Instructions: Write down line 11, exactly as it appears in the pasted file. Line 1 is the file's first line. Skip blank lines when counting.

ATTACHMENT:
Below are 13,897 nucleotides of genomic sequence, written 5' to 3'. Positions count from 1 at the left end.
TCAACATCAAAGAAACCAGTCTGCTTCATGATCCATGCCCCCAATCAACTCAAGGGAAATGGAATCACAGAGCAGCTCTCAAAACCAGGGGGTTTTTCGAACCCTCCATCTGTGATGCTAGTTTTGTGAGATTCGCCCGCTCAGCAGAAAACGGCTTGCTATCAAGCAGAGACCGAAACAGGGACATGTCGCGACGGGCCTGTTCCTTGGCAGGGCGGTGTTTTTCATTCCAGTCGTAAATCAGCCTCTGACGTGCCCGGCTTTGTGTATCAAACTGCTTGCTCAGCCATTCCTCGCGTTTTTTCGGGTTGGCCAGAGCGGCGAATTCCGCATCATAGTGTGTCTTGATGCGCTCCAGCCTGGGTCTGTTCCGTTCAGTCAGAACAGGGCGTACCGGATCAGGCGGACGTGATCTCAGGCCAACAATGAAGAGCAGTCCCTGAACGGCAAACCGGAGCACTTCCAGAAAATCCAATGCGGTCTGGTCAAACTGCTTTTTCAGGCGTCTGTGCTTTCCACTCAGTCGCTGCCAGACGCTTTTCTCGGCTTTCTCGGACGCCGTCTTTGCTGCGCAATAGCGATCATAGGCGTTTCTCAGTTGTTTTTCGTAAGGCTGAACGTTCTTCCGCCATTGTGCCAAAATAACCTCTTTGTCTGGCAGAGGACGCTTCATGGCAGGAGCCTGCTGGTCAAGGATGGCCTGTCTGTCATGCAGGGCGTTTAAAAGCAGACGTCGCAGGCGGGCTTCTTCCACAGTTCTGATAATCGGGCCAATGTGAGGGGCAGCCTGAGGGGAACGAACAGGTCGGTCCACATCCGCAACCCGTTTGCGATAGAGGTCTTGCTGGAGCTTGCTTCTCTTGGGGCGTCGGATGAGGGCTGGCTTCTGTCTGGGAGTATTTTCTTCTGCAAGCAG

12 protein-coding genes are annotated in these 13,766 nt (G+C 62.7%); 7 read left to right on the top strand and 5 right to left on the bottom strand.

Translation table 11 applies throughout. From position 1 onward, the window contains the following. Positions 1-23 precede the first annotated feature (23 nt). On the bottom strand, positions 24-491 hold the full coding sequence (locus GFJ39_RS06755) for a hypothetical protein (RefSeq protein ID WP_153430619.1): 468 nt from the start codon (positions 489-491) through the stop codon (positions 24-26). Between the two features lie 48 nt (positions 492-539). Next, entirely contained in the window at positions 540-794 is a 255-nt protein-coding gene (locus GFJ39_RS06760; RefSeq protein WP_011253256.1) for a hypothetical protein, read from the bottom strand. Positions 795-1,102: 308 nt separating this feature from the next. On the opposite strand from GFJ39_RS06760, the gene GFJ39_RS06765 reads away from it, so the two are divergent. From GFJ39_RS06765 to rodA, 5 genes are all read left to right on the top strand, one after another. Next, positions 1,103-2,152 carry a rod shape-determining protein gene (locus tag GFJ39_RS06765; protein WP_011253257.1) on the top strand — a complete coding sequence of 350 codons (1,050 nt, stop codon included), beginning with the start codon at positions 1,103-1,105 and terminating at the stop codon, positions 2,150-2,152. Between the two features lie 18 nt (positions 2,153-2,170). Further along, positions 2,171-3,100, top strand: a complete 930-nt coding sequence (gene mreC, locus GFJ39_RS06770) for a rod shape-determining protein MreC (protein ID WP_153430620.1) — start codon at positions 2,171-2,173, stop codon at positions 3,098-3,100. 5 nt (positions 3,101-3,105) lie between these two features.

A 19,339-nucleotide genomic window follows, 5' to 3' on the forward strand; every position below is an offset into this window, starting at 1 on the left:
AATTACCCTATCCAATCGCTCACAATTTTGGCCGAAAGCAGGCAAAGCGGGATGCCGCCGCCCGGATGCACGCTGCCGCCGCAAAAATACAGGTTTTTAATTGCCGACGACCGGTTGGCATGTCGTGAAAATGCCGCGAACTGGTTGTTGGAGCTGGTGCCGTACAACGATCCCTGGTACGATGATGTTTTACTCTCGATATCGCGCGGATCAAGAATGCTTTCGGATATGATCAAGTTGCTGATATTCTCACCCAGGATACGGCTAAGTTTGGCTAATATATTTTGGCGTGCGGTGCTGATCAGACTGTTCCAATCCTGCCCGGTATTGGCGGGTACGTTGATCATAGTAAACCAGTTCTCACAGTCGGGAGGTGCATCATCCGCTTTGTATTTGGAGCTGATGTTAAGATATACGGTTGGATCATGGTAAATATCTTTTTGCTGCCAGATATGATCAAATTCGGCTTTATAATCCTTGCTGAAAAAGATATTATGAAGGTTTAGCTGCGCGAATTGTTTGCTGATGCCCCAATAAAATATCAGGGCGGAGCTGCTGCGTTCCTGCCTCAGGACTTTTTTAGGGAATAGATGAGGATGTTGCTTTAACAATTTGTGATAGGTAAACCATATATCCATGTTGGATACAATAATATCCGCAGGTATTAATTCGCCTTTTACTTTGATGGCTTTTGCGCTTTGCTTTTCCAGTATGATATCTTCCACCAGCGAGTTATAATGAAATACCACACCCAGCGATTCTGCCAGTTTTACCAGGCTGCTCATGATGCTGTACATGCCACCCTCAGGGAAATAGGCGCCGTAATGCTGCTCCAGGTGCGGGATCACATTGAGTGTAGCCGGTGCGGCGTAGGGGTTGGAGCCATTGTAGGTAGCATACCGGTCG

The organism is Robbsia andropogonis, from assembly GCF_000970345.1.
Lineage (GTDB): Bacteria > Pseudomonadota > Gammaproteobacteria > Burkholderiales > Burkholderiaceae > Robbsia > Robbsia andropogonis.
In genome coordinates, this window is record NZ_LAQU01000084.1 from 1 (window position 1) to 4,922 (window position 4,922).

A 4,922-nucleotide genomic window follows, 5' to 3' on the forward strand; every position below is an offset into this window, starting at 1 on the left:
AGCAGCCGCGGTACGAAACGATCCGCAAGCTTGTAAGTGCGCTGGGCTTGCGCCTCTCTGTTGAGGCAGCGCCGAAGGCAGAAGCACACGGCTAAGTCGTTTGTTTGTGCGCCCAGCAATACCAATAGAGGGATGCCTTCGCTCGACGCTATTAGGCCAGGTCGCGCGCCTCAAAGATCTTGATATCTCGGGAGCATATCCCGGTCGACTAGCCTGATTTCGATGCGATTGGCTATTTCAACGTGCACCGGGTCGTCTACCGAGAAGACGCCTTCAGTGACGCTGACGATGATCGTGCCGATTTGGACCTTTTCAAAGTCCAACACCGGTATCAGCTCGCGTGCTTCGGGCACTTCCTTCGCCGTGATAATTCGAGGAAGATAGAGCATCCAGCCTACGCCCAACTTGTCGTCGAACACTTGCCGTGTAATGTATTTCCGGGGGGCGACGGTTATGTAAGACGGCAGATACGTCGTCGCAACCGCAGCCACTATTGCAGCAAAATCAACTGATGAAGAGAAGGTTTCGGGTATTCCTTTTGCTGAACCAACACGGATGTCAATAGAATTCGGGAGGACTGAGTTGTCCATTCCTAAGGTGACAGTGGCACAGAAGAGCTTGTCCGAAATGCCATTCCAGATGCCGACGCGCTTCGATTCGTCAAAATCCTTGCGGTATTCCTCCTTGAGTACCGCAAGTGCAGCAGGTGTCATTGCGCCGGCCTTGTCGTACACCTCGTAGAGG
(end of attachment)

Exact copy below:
AGCAGCCGCGGTACGAAACGATCCGCAAGCTTGTAAGTGCGCTGGGCTTGCGCCTCTCTGTTGAGGCAGCGCCGAAGGCAGAAGCACACGGCTAAGTCGTTTGTTTGTGCGCCCAGCAATACCAATAGAGGGATGCCTTCGCTCGACGCTATTAGGCCAGGTCGCGCGCCTCAAAGATCTTGATATCTCGGGAGCATATCCCGGTCGACTAGCCTGATTTCGATGCGATTGGCTATTTCAACGTGCACCGGGTCGTCTACCGAGAAGACGCCTTCAGTGACGCTGACGATGATCGTGCCGATTTGGACCTTTTCAAAGTCCAACACCGGTATCAGCTCGCGTGCTTCGGGCACTTCCTTCGCCGTGATAATTCGAGGAAGATAGAGCATCCAGCCTACGCCCAACTTGTCGTCGAACACTTGCCGTGTAATGTATTTCCGGGGGGCGACGGTTATGTAAGACGGCAGATACGTCGTCGCAACCGCAGCCACTATTGCAGCAAAATCAACTGATGAAGAGAAGGTTTCGGGTATTCCTTTTGCTGAACCAACACGGATGTCAATAGAATTCGGGAGGACTGAGTTGTCCATTCCTAAGGTGACAGTGGCACAGAAGAGCTTGTCCGAAATGCCATTCCAGATGCCGACGCGCTTCGATTCGTCAAAATCCTTGCGGTATTCCTCCTTGAGTACCGCAAGTGCAGCAGGTGTCATTGCGCCGGCCTTGTCGTACACCTCGTAGAGG